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    Sorry Guys,

    This is an industry that in some manner has provided me with a living for many years. Until my very recent retirement I provided vehicles for movie and television production in So. Cal and did so for many years. Shortly after College I also served as a Service Writer for VW and as a Service Manager for a Chrysler-Dodge Dealer.

    The U.S. Auto industry has suffered "engineering by politician" for many decades. When this came into being the United States lost many imports. Alfa-Romeo, Peugeot, Citroen, were but a few of the casualties. These manufacturers left the U.S. because they simply did not sell enough cars to pay for the safety changes that were required for their cars to be sold in the United States.

    Safety changes including huge projecting bumpers, door guard safety beams and all the rest added about 1,000 pounds in weight to the average full sized 1972 Chevrolet Impala over the same car built in 1962. That is a plain simple fact. In addition emissions control became more and more difficult. Foreign manufacturers were decades behind the U.S. in trying to clean up tailpipe emissions. All of this added a huge quantity of weight, reduced engine performance and efficiency AND added a great deal to the price of the vehicles all 3 manufacturers built. Foreign manufacturers did not really fall into this until about 10 years after those in the U.S. did.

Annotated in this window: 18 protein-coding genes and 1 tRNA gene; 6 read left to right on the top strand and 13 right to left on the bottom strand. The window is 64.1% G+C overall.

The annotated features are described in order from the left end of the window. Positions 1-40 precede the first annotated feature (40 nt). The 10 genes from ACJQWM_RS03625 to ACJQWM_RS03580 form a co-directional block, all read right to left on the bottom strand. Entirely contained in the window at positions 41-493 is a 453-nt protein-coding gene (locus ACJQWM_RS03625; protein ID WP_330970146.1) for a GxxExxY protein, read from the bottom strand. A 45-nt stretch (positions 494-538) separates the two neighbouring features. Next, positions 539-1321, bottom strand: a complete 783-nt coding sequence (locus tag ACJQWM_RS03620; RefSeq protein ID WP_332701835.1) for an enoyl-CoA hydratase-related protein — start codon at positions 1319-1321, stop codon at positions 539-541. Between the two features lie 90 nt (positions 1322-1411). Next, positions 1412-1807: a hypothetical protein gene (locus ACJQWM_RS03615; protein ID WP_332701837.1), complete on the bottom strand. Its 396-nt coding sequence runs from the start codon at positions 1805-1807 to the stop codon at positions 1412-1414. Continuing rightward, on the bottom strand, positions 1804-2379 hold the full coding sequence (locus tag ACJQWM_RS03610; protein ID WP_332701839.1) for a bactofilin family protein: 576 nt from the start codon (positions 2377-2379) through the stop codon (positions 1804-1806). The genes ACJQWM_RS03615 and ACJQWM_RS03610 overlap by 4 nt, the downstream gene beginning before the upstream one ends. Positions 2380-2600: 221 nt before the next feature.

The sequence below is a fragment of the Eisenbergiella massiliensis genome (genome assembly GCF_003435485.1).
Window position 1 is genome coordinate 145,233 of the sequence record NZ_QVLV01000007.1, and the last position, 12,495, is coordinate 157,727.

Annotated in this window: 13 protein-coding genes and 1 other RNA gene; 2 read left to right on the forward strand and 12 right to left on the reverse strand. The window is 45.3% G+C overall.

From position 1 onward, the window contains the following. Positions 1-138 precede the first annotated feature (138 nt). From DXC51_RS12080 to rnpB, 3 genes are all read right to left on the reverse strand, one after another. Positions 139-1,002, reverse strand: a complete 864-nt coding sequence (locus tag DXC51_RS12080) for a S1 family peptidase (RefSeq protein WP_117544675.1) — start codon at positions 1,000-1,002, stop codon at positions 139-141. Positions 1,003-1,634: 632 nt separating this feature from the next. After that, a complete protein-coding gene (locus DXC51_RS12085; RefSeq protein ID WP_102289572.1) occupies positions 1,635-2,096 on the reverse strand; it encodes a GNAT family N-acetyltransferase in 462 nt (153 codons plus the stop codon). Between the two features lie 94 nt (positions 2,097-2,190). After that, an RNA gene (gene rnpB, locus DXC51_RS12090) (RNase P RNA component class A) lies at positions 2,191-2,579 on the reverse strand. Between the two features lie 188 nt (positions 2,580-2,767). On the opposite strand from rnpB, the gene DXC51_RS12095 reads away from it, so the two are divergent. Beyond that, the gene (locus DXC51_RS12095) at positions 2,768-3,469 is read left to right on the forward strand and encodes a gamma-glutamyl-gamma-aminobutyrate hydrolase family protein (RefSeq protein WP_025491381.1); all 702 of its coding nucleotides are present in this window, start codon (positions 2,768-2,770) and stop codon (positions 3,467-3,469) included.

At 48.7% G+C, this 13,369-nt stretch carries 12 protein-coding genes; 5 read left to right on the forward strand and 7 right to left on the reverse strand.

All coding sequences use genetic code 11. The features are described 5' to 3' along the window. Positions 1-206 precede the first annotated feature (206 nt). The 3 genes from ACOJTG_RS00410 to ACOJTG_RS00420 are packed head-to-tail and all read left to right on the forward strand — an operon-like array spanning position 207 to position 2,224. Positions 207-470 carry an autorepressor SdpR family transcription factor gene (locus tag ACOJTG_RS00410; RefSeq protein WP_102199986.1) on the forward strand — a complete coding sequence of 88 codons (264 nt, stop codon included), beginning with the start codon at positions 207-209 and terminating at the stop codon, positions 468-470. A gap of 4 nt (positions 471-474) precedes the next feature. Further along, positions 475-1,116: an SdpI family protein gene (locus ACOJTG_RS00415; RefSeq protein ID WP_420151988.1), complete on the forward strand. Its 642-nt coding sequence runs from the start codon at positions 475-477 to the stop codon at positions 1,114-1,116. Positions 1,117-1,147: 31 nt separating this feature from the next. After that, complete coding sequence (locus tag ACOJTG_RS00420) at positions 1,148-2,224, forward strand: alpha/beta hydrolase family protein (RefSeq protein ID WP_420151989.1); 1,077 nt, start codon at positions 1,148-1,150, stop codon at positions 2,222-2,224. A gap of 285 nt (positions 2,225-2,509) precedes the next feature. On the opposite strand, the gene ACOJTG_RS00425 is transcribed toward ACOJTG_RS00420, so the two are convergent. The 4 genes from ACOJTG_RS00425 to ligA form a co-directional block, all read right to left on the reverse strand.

In my business at the peak I bought as many as 200 cars per year. I did not destroy cars I did not own! If I had, I would not have been in business for very long.

    The manufacturer hit the worst by quality control issues was GM. GM has always been the most profit oriented of the "big three" in the U.S.. GM owns Holden in Austrailia, Opel in Germany, Saab in Sweden and a large portion of Isuzu in Japan. GM out and out bought Daewoo in Korea in order to both get rid of them and to get a cheap "off-shore" manufacturer for it's crapy entry line cars.

    GM absolutely forgot how to build quality, in the middle 1970's. To accomplish what legislators wanted the engine temperatures became too high, in order to meet emissions standards (Particularly in California) which shortened engine life. This raised automatic transmission temperatures because of shared cooling and so on and so forth. The technology did not exist at a reasonable price to do otherwise.

    GM has tried valiantly and struggled to remain viable and has sold off the following assets to keep their automobile production afloat: Hughes Aircraft, Detroit Diesel, Allison Transmission, GM Heavy Truck, GM Bus, and they folded Oldsmobile Division again to save money. GM bought Hummer from a military manufacturer nammed AM General which was founded by the late AMC Corporation. They made Hummers for the military. GM is now trying to "dump" Hummer simply because it is no longer viable. The U.S. Military with our tax dollars has now gone to International Harvester to build a replacement for the Hummer H-1. The vehicle is far larger and more cumbersome than the H-1 and will not deliver the performance that an H-1 did.